Good news! I finished the first draft of CONDOLENCE, my entry for the zombie short story competition being run by SFX magazine.
Bad news! It was 388 words too long. I had some editing to do.
This was different to normal editing though. I wasn’t looking to build up character arcs and dialogue. I didn’t want to find where I could expand on description or subplot.
No, this was all hacking. Like Edward Scissorhands I needed to trim off all the excess until what I wanted to show revealed itself.
So the limit was 1500 and I wrote 1888.
The first thing I did was look for over descriptive sentences or sections. There were a lot. The first page had most of the flab. I guessed this was because I was setting out on the story, building the characters and the scene. The more I wrote the more action took over from description and I became more and more conscious of the word count each time I started a new page. I guess my brain was trimming before I knew I needed to. Unfortunately it wasn’t enough.
To begin with the first line.
“Finally I could see the house. I grinned, fist pumped the air and turned to my friend Edgar.”
I kept the first five words. These are important. They let you know that the characters have arrived at their destination and that it’s probably been a long journey as we’ve opened with “Finally”. I also kept the end of the line where the narrator turns to Edgar as this helps to introduce the companion quickly.
But do you need to know that he grinned and fist bumped the air? Maybe if you had the luxury of no word limit then it would tell you a few things about his character straight away. It shows that despite the long journey, our main character isn’t down about his situation and still has a playful side.
Here though it’s too much for this short story and, as such, it had to go.
A few paragraphs later and the main character takes a moment to enjoy the peace and quiet of the suburbs, so much nicer than the inner city where he currently resides. This is then followed by him reminiscing over a memory from his childhood.
Gone and gone.
I also looked for the little over descriptions. For example when George, the main character, says “Edgar muttered something to me again” it’s at a point where there are only two characters so “to me” was cut.
As I moved through the story it was less about chunks and more about little snippets. “I quickly grabbed” became “I grabbed”. “I headed off to the kitchen” became “I headed to the kitchen”. My wife even joined in and suggested I change “passed out” to “fainted”. That was another word saved.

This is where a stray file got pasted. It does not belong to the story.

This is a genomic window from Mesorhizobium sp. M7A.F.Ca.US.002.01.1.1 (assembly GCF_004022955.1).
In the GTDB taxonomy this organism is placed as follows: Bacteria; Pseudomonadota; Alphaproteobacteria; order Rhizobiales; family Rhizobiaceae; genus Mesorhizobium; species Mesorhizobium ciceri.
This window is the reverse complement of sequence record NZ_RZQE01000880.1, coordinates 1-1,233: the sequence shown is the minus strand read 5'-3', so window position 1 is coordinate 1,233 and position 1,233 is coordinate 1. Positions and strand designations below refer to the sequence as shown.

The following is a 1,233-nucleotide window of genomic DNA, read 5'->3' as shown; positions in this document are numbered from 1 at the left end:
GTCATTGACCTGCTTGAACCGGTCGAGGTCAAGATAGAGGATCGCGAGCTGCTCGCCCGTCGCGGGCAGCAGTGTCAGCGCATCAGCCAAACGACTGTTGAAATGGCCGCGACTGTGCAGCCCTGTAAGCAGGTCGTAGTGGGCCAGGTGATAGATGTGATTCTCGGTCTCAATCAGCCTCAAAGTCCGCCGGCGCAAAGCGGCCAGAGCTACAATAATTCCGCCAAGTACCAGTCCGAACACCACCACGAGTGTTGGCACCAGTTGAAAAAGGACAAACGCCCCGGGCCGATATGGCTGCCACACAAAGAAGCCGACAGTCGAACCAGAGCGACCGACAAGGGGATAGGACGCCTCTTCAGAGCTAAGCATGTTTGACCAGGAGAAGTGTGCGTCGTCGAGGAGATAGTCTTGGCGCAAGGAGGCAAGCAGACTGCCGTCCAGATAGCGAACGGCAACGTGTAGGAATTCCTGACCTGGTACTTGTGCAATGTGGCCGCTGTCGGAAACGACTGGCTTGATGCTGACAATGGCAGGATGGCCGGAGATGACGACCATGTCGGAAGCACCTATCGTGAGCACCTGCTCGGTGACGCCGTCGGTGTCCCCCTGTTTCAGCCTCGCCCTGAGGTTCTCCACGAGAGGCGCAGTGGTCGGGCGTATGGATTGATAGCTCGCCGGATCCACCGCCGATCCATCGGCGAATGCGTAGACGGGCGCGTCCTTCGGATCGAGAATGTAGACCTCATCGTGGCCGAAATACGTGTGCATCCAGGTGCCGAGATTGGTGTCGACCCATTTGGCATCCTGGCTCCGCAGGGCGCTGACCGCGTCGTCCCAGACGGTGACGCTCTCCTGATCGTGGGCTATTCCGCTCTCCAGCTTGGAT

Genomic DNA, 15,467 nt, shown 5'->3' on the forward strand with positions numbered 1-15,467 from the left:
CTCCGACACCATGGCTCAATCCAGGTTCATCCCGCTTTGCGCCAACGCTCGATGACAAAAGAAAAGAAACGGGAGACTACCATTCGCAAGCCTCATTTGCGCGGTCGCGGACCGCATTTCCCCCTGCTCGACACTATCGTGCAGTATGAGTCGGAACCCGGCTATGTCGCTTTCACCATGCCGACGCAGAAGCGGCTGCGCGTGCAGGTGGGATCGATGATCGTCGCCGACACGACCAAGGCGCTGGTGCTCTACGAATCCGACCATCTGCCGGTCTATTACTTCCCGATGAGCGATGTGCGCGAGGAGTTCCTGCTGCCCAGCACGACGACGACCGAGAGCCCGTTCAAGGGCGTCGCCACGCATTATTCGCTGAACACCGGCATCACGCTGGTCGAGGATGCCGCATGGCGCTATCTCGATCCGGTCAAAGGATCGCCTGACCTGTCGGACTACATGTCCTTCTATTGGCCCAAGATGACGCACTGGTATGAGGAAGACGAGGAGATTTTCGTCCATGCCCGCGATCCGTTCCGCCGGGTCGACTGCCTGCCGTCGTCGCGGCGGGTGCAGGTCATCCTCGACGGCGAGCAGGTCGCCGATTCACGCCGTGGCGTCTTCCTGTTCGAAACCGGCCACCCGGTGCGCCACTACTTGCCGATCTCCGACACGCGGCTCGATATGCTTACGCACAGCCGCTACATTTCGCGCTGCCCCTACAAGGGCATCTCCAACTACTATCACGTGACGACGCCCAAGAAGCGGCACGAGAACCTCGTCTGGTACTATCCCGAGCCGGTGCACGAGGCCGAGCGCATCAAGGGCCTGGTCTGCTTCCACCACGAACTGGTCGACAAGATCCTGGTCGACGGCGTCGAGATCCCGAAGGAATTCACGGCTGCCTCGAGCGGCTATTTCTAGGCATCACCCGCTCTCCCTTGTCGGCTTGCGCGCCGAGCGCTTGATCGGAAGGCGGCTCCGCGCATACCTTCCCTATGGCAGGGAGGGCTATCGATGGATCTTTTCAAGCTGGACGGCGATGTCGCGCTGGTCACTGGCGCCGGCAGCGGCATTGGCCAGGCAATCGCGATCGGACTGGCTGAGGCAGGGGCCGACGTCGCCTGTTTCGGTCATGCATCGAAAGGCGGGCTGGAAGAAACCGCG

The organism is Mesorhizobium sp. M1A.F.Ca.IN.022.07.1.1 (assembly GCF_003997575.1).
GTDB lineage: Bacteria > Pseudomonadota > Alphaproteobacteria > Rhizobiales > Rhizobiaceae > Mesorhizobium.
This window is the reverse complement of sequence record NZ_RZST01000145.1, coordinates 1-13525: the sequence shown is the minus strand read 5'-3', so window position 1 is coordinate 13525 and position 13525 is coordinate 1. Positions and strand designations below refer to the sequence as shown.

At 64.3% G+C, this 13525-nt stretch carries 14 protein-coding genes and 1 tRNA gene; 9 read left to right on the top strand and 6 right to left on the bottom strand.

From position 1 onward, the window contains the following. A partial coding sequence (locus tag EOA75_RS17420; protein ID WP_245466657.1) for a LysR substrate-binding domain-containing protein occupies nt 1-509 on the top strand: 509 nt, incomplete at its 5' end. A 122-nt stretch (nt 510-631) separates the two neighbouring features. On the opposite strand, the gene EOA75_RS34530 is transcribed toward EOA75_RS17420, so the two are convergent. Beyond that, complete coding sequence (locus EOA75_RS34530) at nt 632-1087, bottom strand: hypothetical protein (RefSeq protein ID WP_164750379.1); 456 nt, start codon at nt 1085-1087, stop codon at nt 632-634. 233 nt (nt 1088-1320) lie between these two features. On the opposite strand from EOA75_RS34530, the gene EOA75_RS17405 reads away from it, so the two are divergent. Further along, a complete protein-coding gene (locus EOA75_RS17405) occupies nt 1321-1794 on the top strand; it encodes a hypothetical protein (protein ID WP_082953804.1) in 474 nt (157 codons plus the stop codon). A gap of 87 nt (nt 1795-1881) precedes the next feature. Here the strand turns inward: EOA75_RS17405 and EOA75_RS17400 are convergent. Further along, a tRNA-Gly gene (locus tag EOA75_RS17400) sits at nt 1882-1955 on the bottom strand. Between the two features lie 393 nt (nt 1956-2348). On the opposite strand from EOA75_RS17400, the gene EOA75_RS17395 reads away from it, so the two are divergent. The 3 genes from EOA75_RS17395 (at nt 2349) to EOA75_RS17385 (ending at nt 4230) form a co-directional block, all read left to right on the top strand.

Each time I read through I felt like a racing driver; lap after lap, chipping away at the record time. I was reading, removing, reading more and removing more.
The story of CONDOLENCE is made up of three scenes. The first is where the characters return home. Next we have a flashback to before George and Edgar started their journey and what made them leave the city. Finally we return to the original scene and carry on to find out why they returned home.
As of the weekend just passed I had 134 words to lose to make the word count.
A couple of days ago one of my beta readers gave me her critique. She made some good points and I welcomed her direct honesty (if you’re reading this then you know who you are. Thank you for that honesty). As she finished her review she asked me if the story had to be 1500 words.
I opened my mouth but nothing came out. I thought about it and realised the mistake I’d made.
You see the original version of CONDOLENCE that I’d planned had no flashback in the middle. I’d only put it in because I felt that the story was too short and needed filling out. But the filling was too big as it turned out. Perhaps it didn’t belong.
They said it couldn’t be more than 1500 but they didn’t say it couldn’t be less.
And sometimes less is more. So I went back to the drawing board and, on my lunch break today, I finished a new draft that I really like. Now I just have to find some time to type it up (made difficult that I move house tomorrow). Fingers crossed it’s less than 1500.
Wish me luck
See you in seven.